In the flurry of back to college errands, a schedule amok with waiting rooms and lengthy lines, I've been spending more and more time with fashion magazines- Vogue, Glamour, Cosmo, InStyle, US Weekly, Harper's Bazaar- and I've discovered a curious thing.
Fashion magazines, for the most part, continue the vicious cycle of flaccid femininity my foremothers have been fighting against since Artemisia Gentileschi took up a paintbrush and Gustavus Adolphus of Sweden realized there was no heir except Christina, his infant daughter, and declared to the nation that she was to be educated as a prince.
The sex roles of the woman and girl valued for their beauty and breeding, their bread and their bosoms, may seem a far call from the stick-thin women trotting down the most expensive catwalks New York designers can buy, but think about it this way: if half of your population is absorbed with a superficial fancy, be it keeping up with the Jones's cave, farm or even soccer mom minivan fantasy, what Rachel Bilson wore to Friday's shows, or even Gwyneth Paltrow's latest newsletter, then how can you claim gender equality?
Carla Bruni, December 23, 1967 and now known by her name of use Carla Bruni-Sarkozy is an Italian-French singer, songwriter and former model. She married the then President of the French Republic Nicolas Sarkozy in February 2008. | Photo: |
Even when slapped cruelly across the face with the text of the 19th amendment, (especially since that bruise is totally not going to go with your Manolo Blahnik's you had picked out) we must face the truth that is the sexist double standard the fashion industry imbues every fledgling feminist with at an early age.
Not that the magazines should be held entirely accountable- some blame must lie with the designers and their sponsors, buying into the myth that Fashion Week and its like are genuine expressions of ingenuity and celebrations of the beauty the human body is capable of, not a warped rejection of the excess our country gluttonously prides itself on and seems intent on exporting wherever McDonald's is now served to the opposite unhealthy extreme. Michael Stars, Isaac Mizrahi, could you explain how protruding hip bones and twelve inch heels inspire respect in the workplace or the real world, or even contribute positively to survival? Admittedly, taller people tend to gain positions of power better than shorter people, but in a day and age when women are still being paid 80 cents to every dollar a man makes, it still doesn't measure up.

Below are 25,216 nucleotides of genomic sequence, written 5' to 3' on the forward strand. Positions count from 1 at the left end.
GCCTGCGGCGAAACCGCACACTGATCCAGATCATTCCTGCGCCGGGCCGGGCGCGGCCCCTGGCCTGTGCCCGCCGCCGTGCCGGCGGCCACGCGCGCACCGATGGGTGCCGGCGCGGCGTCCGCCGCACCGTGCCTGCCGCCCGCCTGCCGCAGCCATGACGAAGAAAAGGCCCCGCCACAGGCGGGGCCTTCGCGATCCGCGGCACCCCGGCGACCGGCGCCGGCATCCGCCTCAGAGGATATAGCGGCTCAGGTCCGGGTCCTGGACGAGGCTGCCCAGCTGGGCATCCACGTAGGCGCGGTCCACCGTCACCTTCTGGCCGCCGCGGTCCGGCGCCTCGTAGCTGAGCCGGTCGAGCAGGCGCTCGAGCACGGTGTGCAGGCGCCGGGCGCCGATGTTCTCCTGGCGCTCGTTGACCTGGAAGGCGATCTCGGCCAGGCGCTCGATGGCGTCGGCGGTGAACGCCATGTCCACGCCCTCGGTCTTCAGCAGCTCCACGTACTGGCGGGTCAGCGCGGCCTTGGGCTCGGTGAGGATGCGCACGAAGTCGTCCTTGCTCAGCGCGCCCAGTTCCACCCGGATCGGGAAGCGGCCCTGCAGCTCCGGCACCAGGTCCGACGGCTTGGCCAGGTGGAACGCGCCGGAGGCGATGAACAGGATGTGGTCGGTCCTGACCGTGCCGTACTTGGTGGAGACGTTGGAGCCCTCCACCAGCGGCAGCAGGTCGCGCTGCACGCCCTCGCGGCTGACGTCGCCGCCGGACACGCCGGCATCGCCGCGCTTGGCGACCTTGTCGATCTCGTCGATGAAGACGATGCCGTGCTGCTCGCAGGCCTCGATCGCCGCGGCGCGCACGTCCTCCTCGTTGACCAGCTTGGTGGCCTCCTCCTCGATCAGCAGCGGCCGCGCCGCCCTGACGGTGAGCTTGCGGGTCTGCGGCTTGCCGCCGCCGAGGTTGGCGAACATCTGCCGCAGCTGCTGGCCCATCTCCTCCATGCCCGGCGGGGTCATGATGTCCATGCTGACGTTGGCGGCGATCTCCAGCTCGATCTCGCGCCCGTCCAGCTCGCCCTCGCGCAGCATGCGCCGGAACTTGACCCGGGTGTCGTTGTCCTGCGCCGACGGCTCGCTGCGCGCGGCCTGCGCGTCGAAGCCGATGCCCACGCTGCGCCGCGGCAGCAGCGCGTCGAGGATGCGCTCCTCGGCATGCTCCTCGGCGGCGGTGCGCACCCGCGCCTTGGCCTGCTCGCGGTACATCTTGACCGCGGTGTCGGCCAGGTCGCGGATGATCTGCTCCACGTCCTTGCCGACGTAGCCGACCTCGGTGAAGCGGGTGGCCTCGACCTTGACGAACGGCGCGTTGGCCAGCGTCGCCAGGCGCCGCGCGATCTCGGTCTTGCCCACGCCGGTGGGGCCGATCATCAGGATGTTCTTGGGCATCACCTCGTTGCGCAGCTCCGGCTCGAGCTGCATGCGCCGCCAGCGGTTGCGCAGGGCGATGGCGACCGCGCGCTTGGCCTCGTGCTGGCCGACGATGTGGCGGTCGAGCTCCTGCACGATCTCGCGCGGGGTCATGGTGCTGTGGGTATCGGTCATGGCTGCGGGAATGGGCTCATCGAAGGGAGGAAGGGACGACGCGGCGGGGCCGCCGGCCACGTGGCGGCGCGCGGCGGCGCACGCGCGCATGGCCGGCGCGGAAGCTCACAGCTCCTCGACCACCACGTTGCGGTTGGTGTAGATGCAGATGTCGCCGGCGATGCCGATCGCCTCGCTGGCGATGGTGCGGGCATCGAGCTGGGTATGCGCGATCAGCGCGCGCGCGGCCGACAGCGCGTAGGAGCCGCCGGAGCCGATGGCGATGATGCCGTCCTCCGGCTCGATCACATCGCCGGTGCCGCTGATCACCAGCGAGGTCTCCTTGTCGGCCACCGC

As for the power struggle, one only need look at a clothing or perfume ad in any major magazine- simulated rape, dehumanizing ethnic minority women, objectifying women's bodies (a sexy torso as a beer bottle, anyone?). Feel free to argue that women can seize power by manipulating men's desire for our bodies, though the demotion to legal prostitution might not win anyone in the Fundamentalist camp over. On second thought, they'd probably love it, just another reason getting kicked out of the garden of Eden was Eve's fault.
Women of the world! Grace Kelly, Marilyn Monroe and Princess Diana may have been the height of beauty in their eras, but they had no power! Yes, Carla Bruni and Michelle Obama get to make statements to the press and look fabulous, but through the grace and positions of their husbands! Strive to hold power for yourself, and not just because you're sexy as all get-out.
Power lies within the grasp of our meticulously manicured nails that compliment our Hudsons- the time for revolution is now!
Of course Michelle Obama never said such a thing...
In a related story / video
: France's first lady Carla Bruni denied Monday that her U.S. counterpart ever told her that life in the White House was 'hell.'
"Of course Michelle Obama never said such a thing," the former model told CNN at the French mission in Midtown. She arrived Monday at the United Nations on the arm of her husband, French President Nicolas Sarkozy, who was attending a summit on global development.
The quote came from the unauthorized "Carla et les Ambitieux" ("Carla and the Ambitious"), written by Michael Darmon and Yves Derai and published last week.
In a passage about the French first couple's official visit to Washington last March, the book describes an official dinner at the White House in which Bruni reportedly asked Michelle Obama about life at the White House and her role as first lady.
Michelle Obama reportedly responded that the job is like 'hell' and that she can't stand it.
Bruni said Monday that she had not read the book and had no plans to take legal action against the authors. "France is a free country where anyone can, you know, fantasize and print it," she said, adding that taking legal action would simply give further publicity to the authors.
"Second of all, it's not in my principle," she said. "You know -- I'm a democrat. I believe that everyone is allowed to say and write what they want."
The White House has also denied that Michelle Obama made the comment.